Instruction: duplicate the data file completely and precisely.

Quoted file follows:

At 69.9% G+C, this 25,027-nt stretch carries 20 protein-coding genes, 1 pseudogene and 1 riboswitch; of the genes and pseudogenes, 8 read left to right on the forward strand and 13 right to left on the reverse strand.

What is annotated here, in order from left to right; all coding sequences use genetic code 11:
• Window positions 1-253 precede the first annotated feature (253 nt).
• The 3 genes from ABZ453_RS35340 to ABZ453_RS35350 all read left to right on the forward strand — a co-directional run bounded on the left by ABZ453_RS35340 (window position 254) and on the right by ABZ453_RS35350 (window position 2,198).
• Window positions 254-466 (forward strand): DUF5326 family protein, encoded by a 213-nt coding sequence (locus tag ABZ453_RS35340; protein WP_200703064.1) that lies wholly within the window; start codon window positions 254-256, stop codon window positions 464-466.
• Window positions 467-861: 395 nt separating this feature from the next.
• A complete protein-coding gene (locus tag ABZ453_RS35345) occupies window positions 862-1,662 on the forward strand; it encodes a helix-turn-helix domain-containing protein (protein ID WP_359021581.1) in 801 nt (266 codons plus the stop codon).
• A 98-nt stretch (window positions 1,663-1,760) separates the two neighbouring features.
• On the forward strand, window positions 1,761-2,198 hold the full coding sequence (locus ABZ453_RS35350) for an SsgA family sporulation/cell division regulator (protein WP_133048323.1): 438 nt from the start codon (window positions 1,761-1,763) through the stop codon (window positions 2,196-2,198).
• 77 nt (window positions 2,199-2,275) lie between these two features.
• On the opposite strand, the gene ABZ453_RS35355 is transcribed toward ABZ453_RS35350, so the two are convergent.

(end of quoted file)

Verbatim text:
At 69.9% G+C, this 25,027-nt stretch carries 20 protein-coding genes, 1 pseudogene and 1 riboswitch; of the genes and pseudogenes, 8 read left to right on the forward strand and 13 right to left on the reverse strand.

What is annotated here, in order from left to right; all coding sequences use genetic code 11:
• Window positions 1-253 precede the first annotated feature (253 nt).
• The 3 genes from ABZ453_RS35340 to ABZ453_RS35350 all read left to right on the forward strand — a co-directional run bounded on the left by ABZ453_RS35340 (window position 254) and on the right by ABZ453_RS35350 (window position 2,198).
• Window positions 254-466 (forward strand): DUF5326 family protein, encoded by a 213-nt coding sequence (locus tag ABZ453_RS35340; protein WP_200703064.1) that lies wholly within the window; start codon window positions 254-256, stop codon window positions 464-466.
• Window positions 467-861: 395 nt separating this feature from the next.
• A complete protein-coding gene (locus tag ABZ453_RS35345) occupies window positions 862-1,662 on the forward strand; it encodes a helix-turn-helix domain-containing protein (protein ID WP_359021581.1) in 801 nt (266 codons plus the stop codon).
• A 98-nt stretch (window positions 1,663-1,760) separates the two neighbouring features.
• On the forward strand, window positions 1,761-2,198 hold the full coding sequence (locus ABZ453_RS35350) for an SsgA family sporulation/cell division regulator (protein WP_133048323.1): 438 nt from the start codon (window positions 1,761-1,763) through the stop codon (window positions 2,196-2,198).
• 77 nt (window positions 2,199-2,275) lie between these two features.
• On the opposite strand, the gene ABZ453_RS35355 is transcribed toward ABZ453_RS35350, so the two are convergent.